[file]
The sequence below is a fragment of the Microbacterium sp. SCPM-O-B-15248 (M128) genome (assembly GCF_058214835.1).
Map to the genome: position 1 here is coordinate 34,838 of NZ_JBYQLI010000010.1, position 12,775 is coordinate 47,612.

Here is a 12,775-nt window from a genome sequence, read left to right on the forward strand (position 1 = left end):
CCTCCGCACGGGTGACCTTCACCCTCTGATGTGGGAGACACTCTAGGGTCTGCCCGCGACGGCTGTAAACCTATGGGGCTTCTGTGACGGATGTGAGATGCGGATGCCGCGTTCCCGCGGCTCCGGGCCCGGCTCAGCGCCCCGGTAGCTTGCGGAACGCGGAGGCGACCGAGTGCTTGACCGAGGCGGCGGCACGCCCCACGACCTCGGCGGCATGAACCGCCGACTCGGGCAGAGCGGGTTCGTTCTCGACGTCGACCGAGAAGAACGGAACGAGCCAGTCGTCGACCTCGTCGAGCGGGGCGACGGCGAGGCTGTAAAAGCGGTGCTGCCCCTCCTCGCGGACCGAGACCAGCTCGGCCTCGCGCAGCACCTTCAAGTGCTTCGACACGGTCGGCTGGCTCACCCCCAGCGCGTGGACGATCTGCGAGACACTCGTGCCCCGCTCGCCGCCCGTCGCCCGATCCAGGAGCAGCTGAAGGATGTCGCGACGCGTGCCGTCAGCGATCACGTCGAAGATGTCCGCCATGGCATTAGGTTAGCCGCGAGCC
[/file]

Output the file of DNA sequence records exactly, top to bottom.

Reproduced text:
The sequence below is a fragment of the Microbacterium sp. SCPM-O-B-15248 (M128) genome (assembly GCF_058214835.1).
Map to the genome: position 1 here is coordinate 34,838 of NZ_JBYQLI010000010.1, position 12,775 is coordinate 47,612.

Here is a 12,775-nt window from a genome sequence, read left to right on the forward strand (position 1 = left end):
CCTCCGCACGGGTGACCTTCACCCTCTGATGTGGGAGACACTCTAGGGTCTGCCCGCGACGGCTGTAAACCTATGGGGCTTCTGTGACGGATGTGAGATGCGGATGCCGCGTTCCCGCGGCTCCGGGCCCGGCTCAGCGCCCCGGTAGCTTGCGGAACGCGGAGGCGACCGAGTGCTTGACCGAGGCGGCGGCACGCCCCACGACCTCGGCGGCATGAACCGCCGACTCGGGCAGAGCGGGTTCGTTCTCGACGTCGACCGAGAAGAACGGAACGAGCCAGTCGTCGACCTCGTCGAGCGGGGCGACGGCGAGGCTGTAAAAGCGGTGCTGCCCCTCCTCGCGGACCGAGACCAGCTCGGCCTCGCGCAGCACCTTCAAGTGCTTCGACACGGTCGGCTGGCTCACCCCCAGCGCGTGGACGATCTGCGAGACACTCGTGCCCCGCTCGCCGCCCGTCGCCCGATCCAGGAGCAGCTGAAGGATGTCGCGACGCGTGCCGTCAGCGATCACGTCGAAGATGTCCGCCATGGCATTAGGTTAGCCGCGAGCC